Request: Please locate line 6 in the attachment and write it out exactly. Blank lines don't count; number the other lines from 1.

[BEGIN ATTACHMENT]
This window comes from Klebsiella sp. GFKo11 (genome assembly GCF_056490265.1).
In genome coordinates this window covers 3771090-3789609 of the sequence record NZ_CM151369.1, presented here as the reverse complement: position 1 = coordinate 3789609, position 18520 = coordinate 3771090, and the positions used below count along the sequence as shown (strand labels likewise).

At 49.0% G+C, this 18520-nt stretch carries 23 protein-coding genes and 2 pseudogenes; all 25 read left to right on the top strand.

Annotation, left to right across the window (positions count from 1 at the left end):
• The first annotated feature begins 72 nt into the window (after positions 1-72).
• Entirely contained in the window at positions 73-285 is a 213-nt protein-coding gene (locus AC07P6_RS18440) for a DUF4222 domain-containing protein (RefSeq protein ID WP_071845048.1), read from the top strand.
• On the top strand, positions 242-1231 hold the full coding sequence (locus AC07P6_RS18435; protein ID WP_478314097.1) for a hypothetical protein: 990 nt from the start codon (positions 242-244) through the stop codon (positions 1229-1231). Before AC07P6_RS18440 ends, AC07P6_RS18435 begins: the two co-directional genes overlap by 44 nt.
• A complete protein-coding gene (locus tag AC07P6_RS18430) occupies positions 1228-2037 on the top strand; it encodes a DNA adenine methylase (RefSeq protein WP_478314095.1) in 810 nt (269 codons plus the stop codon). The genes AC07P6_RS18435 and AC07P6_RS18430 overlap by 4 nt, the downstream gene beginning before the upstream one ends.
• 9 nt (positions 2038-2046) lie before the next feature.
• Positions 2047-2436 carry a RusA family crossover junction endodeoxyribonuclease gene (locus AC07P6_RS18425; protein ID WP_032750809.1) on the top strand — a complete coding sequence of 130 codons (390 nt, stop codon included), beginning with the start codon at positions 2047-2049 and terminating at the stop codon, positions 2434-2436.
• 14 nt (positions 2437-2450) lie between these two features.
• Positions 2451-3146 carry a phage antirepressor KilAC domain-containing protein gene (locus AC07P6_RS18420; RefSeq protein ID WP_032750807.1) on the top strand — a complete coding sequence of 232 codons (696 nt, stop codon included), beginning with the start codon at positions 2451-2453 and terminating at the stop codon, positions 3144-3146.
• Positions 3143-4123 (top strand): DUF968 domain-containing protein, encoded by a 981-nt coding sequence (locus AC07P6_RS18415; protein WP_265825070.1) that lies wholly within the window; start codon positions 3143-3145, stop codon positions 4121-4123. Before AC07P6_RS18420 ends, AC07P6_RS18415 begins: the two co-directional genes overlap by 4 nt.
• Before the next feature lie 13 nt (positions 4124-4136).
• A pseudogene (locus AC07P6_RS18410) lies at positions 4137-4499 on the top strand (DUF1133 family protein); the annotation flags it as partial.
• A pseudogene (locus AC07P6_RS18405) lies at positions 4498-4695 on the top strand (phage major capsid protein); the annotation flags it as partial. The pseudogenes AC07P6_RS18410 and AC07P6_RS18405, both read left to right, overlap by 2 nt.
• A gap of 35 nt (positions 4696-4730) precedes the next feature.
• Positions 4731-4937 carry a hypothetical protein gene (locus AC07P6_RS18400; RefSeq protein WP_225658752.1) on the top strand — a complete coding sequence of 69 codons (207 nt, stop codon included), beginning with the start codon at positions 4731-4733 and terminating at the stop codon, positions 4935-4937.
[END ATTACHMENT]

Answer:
• Entirely contained in the window at positions 73-285 is a 213-nt protein-coding gene (locus AC07P6_RS18440) for a DUF4222 domain-containing protein (RefSeq protein ID WP_071845048.1), read from the top strand.